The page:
Fast Fact: Approximately 9 millions cows are killed for meat in Australia every year!
Cows are bred for beef, veal and dairy products like milk, cheese, yoghurt and ice cream. These products could not be made without the confinement, suffering and slaughter of cows.
Cows are highly social animals that have best friends in their herds and form strong, lifelong mother-child bonds.
Cows can naturally live to be over 20 years old and like to sleep close to their families at night. Unfortunately, the 9 million cows that are raised for their meat every year in Australia live very different lives.
On farms, cows:
- Are painfully branded and dehorned without anaesthetic
- Are castrated or spayed without any pain relief
- Are sent to slaughter at around 18 months old
In slaughterhouses, cows are forced into the killing stall with an electric prod, and are fully aware of what lies ahead. Slaughterhouse workers report signs of distress in cows prior to them being stunned with a captive-bolt gun.
- Cows are killed at a rate of approximately 250 animals every hour, which means that it is impossible to ensure that they are stunned properly.
- This means that many of the cattle are fully conscious when they are strung up and have their throats slit to slowly bleed to death. Some unfortunate cows even survive past this stage and are fully conscious when their tails are cut off and bellies slit open.
- Those that are injured or sick, called “downers” are either simply left to die of dehydration and starvation or dragged to the killing floor by workers to be slaughtered.
- Veal is another name for the meat of young cows.
- Many male calves born in the dairy industry are raised for veal.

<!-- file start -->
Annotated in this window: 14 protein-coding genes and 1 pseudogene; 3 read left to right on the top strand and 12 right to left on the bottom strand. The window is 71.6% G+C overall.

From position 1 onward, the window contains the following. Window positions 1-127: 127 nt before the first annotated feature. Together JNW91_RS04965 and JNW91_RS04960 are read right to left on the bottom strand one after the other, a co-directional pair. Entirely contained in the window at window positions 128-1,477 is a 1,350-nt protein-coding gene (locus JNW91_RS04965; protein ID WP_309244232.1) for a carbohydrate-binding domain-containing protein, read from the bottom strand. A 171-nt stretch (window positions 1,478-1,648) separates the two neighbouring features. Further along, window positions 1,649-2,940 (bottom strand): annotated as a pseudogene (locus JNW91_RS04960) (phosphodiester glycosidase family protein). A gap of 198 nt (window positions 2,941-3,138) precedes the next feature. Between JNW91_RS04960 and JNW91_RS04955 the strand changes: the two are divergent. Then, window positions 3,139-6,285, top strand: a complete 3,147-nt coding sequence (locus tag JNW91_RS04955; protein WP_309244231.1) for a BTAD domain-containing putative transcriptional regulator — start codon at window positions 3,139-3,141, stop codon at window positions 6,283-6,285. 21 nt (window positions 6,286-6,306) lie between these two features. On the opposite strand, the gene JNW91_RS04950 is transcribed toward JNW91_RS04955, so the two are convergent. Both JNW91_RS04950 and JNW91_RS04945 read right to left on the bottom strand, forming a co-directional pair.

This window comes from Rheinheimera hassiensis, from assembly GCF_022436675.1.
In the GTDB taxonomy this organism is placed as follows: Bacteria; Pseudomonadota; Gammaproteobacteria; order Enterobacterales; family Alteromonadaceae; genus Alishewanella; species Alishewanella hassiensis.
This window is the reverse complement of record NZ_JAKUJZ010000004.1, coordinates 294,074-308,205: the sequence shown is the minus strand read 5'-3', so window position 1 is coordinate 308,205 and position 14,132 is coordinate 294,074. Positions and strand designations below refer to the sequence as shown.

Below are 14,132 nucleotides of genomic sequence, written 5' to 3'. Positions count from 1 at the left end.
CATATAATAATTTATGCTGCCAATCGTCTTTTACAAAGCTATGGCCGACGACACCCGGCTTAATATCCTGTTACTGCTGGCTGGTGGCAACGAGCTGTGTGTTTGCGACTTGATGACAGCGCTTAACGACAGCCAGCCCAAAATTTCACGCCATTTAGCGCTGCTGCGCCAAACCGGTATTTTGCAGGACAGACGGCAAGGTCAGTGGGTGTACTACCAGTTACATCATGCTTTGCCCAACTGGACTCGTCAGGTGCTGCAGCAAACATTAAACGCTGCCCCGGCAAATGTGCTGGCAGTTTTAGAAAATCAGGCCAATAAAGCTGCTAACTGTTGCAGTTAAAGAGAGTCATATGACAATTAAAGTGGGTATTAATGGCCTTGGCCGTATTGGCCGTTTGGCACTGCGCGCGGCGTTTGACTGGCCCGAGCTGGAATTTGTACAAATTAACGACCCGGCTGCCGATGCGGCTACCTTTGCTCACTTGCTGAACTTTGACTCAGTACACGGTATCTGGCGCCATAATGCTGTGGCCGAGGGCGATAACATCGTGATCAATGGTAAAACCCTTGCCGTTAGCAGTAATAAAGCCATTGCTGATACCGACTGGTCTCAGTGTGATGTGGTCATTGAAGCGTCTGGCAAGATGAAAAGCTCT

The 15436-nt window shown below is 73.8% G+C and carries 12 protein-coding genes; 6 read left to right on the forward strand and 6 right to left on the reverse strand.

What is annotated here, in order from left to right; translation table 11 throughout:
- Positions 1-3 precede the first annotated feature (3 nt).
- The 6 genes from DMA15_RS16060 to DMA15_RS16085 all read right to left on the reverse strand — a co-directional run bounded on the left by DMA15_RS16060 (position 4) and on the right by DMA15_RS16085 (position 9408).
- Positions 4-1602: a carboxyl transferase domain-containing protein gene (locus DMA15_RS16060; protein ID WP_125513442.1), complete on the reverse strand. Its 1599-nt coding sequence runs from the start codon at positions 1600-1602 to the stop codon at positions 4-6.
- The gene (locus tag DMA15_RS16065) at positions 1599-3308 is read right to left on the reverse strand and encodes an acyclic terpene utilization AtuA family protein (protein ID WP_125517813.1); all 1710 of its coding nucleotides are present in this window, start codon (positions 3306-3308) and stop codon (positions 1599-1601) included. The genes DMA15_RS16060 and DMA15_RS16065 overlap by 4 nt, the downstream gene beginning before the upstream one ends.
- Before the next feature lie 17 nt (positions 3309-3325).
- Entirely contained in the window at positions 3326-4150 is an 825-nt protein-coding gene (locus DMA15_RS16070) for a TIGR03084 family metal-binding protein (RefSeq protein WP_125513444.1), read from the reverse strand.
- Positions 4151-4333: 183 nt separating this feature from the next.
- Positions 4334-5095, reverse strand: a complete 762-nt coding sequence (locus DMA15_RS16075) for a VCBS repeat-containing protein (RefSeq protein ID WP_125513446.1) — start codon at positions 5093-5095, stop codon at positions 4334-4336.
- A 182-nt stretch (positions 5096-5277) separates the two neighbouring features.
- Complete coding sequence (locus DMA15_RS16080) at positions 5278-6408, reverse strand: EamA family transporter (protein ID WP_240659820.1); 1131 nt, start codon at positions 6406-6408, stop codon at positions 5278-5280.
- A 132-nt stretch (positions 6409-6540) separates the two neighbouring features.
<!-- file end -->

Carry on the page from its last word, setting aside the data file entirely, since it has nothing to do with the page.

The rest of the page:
- These calves are taken from their mothers when they are only a few days old, causing enormous grief for both mother and baby.
- In Australia, some veal calves are raised in a small, crowded barn to minimize their ability to move so that they don’t build muscle and their flesh stays “tender.” After a short life these calves are sent to be slaughtered in the same way as adult cows.
Fast Fact: Around 700,000 newborn male calves are slaughtered when they are less than 30 days old, as waste products of the dairy industry.
- Many people believe that there is no cruelty in dairy products and that no animals have to die in order to produce milk, cheese, yoghurt and ice cream. In reality, the dairy industry is extremely cruel.
- Like all mammals, dairy cows must have a baby to produce milk. This means that every year, dairy cows are forcefully impregnated through artificial insemination, only to have their baby taken away within days of their birth. Since mother cows form very close bonds to their calves, they grieve for their lost babies for weeks.In the dairy industry, cows:
- Suffer from mastitis, a painful infection in udders caused by milk machines that leaves blood and pus in milk
- Have their horns painfully burned off
- Have been selectively bred to produce more milk than they naturally would
- Suffer from exhaustion due to milk overproduction and the constant cycle of pregnancy, birth, and milking